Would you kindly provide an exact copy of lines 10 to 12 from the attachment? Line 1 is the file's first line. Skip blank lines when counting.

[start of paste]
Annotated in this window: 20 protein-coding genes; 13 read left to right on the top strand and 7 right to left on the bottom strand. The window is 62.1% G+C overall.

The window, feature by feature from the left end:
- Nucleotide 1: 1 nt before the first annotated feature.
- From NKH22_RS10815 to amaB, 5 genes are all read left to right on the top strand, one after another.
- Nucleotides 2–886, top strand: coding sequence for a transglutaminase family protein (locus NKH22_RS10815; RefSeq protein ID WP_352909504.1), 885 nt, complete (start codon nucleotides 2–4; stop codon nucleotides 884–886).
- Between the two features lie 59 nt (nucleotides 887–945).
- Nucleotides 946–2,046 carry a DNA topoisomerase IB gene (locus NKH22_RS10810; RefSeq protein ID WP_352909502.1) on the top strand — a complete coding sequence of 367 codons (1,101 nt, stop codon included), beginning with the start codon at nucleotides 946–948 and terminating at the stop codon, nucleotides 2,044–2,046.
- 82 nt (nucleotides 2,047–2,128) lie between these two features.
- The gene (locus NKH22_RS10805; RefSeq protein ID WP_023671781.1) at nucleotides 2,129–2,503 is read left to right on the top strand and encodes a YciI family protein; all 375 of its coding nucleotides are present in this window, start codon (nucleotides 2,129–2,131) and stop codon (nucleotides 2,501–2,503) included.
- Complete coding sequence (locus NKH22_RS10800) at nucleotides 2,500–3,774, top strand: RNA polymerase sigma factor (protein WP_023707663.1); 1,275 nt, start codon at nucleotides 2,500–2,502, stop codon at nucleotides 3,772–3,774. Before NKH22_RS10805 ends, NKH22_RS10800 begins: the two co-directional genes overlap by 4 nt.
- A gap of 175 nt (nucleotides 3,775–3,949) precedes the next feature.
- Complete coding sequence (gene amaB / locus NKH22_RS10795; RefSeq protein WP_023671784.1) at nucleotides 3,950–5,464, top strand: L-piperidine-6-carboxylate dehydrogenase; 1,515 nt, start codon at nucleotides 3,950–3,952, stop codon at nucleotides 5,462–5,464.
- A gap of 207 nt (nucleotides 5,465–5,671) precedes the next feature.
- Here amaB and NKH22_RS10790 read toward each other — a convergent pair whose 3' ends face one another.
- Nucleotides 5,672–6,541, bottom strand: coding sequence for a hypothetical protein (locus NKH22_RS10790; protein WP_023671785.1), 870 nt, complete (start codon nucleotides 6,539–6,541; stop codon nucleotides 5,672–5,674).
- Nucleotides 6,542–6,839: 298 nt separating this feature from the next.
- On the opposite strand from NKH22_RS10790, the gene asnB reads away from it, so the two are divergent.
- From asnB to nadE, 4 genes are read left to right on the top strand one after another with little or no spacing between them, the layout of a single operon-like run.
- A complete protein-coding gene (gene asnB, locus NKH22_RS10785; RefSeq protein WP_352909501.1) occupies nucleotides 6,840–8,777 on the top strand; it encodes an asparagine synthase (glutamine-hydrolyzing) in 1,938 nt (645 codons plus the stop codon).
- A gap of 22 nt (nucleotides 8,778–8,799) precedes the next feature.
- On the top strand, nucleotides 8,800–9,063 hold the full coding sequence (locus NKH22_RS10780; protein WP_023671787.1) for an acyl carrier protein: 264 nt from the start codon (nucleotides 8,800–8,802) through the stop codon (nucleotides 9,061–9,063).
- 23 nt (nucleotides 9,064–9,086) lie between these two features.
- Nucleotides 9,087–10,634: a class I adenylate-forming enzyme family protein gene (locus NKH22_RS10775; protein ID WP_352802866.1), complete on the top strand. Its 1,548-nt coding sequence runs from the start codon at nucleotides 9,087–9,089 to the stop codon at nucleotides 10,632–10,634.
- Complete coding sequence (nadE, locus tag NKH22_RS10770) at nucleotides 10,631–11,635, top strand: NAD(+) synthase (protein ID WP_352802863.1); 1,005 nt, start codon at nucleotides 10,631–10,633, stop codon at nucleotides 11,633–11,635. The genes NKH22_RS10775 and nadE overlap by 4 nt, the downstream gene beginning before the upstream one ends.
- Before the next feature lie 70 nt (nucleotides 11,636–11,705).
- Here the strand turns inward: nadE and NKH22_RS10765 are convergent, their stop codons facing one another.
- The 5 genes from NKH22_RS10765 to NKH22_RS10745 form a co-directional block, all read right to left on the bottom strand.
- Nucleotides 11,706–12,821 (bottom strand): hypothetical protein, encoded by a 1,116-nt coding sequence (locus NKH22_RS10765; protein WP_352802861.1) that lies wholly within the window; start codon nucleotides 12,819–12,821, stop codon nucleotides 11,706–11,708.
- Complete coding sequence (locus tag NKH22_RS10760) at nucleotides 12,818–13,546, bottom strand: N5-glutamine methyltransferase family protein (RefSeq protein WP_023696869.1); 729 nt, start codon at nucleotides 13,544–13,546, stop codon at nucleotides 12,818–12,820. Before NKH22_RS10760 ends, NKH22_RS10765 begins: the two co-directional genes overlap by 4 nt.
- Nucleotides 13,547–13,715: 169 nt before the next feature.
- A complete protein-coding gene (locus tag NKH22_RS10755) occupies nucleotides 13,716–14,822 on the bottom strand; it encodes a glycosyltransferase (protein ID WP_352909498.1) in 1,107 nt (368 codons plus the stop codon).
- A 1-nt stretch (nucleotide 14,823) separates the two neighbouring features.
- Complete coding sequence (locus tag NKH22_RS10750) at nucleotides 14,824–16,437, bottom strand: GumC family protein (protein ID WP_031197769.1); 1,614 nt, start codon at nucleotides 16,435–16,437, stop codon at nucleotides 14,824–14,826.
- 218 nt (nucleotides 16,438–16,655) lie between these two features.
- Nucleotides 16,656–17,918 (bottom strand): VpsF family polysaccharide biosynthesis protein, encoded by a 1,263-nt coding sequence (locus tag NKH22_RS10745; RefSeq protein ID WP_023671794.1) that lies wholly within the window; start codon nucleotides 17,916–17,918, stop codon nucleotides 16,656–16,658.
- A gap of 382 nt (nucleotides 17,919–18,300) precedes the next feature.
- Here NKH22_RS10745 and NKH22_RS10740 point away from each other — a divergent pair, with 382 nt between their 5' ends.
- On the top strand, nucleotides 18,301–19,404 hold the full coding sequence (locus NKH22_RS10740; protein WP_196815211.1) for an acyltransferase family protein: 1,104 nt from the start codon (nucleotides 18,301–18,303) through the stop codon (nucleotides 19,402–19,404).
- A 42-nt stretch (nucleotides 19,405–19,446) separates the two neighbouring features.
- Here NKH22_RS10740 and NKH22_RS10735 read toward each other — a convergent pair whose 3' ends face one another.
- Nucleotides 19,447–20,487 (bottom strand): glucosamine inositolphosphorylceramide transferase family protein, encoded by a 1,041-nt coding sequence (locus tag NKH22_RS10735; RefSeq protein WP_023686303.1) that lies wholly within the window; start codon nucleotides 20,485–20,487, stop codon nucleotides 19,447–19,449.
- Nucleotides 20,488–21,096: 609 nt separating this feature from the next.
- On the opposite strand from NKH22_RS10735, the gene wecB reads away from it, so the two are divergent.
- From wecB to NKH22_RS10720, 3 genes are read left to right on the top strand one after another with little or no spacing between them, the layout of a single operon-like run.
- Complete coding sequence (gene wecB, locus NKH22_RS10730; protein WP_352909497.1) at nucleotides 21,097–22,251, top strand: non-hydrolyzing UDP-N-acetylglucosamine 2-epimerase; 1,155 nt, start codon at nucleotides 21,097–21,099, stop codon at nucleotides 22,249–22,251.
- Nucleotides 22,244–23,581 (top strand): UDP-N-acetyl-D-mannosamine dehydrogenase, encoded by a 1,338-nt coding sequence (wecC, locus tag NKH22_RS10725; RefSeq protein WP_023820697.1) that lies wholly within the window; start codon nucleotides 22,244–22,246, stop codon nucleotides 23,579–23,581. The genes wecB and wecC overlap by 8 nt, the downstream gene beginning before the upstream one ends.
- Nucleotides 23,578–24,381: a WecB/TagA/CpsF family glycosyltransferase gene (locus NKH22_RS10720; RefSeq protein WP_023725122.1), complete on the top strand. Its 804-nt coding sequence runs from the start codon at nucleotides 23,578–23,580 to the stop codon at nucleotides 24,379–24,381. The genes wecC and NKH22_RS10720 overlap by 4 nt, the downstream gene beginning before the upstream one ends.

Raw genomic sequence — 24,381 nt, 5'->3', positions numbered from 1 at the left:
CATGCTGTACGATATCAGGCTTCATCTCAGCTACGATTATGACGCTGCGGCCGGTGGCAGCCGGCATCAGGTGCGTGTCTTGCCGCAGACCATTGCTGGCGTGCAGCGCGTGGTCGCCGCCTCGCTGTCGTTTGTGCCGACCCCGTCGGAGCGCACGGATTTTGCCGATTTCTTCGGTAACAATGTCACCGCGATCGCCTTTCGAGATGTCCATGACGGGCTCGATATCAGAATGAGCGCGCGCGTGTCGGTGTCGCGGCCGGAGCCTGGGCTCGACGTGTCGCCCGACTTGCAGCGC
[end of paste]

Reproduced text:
- Complete coding sequence (locus NKH22_RS10800) at nucleotides 2,500–3,774, top strand: RNA polymerase sigma factor (protein WP_023707663.1); 1,275 nt, start codon at nucleotides 2,500–2,502, stop codon at nucleotides 3,772–3,774. Before NKH22_RS10805 ends, NKH22_RS10800 begins: the two co-directional genes overlap by 4 nt.
- A gap of 175 nt (nucleotides 3,775–3,949) precedes the next feature.
- Complete coding sequence (gene amaB / locus NKH22_RS10795; RefSeq protein WP_023671784.1) at nucleotides 3,950–5,464, top strand: L-piperidine-6-carboxylate dehydrogenase; 1,515 nt, start codon at nucleotides 3,950–3,952, stop codon at nucleotides 5,462–5,464.